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Clean water for all

It is obvious that our planet is in a water crisis. People are lacking clean water everywhere, including first world countries. We are dedicating 2018 to bring clean water systems to communities in need.

By the Grace of God we have friends that are water experts (specifically 'Isla Urbana' and 'Plenitud PR'). They have guided us along this path thus far. They demonstrated to us that rainwater is a valuable source of water. As it drops from the heavens, it is distilled water. It is potable directly from the sky. Though, when we catch it off a roof and store it in a cistern, it is best to filter the water in the case of bacterial contamination (i.e. bird poop on the roof). There are no minerals in rainwater, so it is best to remineralize it with Himalayan salt, lava rocks, clay containers, or other organic material.

Clean water is essential for life on earth. We have found that rainwater harvesting is a great option to access clean water. A properly installed system avoids reliance on the grid, government/privatized sources of water, heavy metal and chemical contamination, and a cost to the consumer. Installing rainwater harvesting systems liberates people and offer them an opportunity to live life with their own source of water.

Education is important. Everyone needs to know how to care for the systems (i.e. cleaning and troubleshooting). When individuals learn how easy the science of water captation and filtration are, they can be empowered to create and install their own system or help others.

Typically the vessel to store the water is the most expensive part of the project. The more water you wish to store, the bigger and stronger the container must be. If you want the container to last for decades, then it must be made out of a good material.

In past projects we worked with geomembrane cisterns and Polypropylene double walled cisterns. Both are examples of above ground cisterns that are effective where space is not an issue. At Ramana's Garden, where we will go in November, has limited space. As a solution, we will create an underground cistern made out of cement. This type of cistern typically has a long life, though it costs much more to make in labor and material.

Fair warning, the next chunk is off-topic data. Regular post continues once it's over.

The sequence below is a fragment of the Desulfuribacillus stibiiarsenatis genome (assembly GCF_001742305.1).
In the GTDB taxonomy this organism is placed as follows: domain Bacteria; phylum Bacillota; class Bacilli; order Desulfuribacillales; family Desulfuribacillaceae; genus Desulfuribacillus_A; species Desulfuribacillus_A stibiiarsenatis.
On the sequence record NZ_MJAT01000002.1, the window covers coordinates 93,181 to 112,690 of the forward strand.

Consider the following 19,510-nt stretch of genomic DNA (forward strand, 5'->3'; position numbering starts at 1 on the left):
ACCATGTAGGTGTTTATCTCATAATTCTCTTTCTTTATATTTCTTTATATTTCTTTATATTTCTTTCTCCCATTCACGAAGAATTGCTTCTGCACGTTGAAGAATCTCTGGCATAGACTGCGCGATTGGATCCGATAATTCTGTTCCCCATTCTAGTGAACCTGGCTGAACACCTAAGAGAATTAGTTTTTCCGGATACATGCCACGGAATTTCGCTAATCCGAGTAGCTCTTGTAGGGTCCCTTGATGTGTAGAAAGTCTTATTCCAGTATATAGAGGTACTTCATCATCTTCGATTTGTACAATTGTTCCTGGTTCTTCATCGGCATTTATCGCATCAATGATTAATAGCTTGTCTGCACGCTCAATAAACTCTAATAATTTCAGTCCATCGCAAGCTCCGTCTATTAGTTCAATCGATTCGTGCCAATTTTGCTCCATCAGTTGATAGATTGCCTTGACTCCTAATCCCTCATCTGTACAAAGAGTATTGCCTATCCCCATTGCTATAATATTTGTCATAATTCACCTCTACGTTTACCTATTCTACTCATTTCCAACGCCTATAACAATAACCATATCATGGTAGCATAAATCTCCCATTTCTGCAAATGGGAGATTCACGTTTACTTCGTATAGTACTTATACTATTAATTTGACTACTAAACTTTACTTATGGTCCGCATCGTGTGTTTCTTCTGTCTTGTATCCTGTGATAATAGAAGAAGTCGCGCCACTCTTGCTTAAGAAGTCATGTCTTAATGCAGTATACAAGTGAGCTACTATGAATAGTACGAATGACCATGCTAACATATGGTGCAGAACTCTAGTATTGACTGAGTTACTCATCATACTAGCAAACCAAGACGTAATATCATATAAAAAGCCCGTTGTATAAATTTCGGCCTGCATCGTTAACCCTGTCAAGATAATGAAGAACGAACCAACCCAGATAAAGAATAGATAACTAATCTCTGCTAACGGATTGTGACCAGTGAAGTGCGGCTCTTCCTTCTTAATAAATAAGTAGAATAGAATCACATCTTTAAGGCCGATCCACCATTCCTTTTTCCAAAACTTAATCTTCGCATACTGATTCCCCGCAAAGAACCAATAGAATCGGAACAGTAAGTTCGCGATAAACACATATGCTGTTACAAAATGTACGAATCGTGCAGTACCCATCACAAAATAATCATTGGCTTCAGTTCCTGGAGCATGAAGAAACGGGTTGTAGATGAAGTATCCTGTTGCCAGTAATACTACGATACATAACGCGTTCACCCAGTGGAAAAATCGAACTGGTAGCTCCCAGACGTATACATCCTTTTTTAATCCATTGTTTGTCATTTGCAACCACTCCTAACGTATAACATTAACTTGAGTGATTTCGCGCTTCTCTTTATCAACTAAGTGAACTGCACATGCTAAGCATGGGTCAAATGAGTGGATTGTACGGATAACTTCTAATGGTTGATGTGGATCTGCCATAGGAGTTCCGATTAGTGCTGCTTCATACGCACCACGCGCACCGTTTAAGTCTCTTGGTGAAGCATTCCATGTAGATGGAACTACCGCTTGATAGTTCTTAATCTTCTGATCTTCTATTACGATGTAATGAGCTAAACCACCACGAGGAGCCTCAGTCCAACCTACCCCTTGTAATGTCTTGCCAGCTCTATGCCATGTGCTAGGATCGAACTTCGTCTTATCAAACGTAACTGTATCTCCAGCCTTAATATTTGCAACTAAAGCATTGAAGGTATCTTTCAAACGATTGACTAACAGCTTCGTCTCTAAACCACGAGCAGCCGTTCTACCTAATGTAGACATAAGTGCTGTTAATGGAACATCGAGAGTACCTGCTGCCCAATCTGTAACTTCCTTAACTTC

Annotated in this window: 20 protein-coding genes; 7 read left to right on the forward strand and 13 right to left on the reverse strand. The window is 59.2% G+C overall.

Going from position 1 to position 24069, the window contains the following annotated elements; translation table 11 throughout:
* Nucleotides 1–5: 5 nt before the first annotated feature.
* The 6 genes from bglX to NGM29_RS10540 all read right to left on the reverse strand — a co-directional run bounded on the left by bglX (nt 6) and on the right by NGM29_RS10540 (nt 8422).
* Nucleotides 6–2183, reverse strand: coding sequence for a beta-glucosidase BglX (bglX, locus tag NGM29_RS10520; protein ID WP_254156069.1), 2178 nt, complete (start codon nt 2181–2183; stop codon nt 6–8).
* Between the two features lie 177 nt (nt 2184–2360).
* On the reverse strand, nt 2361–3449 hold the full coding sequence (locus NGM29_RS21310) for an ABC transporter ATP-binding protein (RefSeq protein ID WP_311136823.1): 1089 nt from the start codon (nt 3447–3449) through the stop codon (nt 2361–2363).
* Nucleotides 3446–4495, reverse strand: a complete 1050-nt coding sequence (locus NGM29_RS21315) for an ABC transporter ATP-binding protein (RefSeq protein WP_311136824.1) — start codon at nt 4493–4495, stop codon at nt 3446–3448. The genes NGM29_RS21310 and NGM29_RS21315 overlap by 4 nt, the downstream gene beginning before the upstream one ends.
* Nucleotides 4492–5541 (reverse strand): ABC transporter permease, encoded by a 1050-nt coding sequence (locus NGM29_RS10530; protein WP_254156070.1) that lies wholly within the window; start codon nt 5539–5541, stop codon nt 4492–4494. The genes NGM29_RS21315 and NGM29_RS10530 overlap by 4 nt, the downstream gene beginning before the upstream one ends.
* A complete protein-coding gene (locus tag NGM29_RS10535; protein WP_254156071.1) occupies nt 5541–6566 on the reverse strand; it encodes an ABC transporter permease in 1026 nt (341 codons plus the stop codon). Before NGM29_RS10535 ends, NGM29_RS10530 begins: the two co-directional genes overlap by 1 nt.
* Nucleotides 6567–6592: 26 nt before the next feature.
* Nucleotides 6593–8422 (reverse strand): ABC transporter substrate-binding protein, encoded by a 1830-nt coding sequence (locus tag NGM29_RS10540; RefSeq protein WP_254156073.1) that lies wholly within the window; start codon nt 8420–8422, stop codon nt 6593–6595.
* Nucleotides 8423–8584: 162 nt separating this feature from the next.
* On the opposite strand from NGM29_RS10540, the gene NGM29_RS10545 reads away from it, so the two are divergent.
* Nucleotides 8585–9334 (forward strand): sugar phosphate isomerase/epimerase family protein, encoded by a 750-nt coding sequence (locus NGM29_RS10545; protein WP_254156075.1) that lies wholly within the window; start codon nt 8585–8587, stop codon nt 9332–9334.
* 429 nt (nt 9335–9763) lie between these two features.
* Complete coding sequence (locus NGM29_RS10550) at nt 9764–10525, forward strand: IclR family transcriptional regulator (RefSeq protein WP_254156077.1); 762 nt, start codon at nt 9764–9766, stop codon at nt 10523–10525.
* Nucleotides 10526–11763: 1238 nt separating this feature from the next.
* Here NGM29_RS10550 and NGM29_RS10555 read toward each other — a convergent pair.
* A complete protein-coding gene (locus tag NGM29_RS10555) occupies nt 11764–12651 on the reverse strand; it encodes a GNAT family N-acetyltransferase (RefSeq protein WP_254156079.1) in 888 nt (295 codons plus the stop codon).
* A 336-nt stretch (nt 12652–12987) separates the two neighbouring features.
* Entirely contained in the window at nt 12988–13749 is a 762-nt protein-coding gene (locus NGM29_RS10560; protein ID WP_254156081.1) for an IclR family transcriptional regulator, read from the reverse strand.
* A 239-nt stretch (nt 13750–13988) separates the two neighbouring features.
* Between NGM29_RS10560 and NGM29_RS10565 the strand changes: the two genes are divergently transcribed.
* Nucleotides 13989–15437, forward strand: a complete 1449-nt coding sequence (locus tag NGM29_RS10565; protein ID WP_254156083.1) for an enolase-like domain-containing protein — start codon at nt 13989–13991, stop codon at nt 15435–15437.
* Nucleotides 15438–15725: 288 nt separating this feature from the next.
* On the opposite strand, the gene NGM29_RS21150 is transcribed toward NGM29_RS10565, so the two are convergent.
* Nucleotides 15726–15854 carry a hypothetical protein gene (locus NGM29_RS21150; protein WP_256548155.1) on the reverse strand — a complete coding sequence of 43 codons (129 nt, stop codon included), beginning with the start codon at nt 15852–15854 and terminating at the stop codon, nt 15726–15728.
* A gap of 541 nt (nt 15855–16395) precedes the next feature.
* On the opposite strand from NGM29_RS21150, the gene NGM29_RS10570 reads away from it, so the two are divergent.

We will go to Ramana's Garden at the end of October and begin breaking ground with a group of local laborers. The hole needs to be dug by hand because machines cannot reach their property. We are going to dig a space big enough to store 5-7,000 gallons of water. Imagine!

This cistern will be filled by the rain in monsoon season, and can also be filled by other sources (i.e. pumping from nearby rivers). This system will ensure that the children always have a source of clean water. Their storage capacity of water will be greatly increased. As a bonus, they will be able to expand their organic food garden!

If you want to join us in the mission to bring clean water to the children of Ramana's Garden visit:

We are interested in helping the Native American communities in the United States with clean water systems as well. We recently received information that 40% of people living on Navaho reservations are without clean water. Please contact if you have information or resources to share.

Thank you! Sat Nam!

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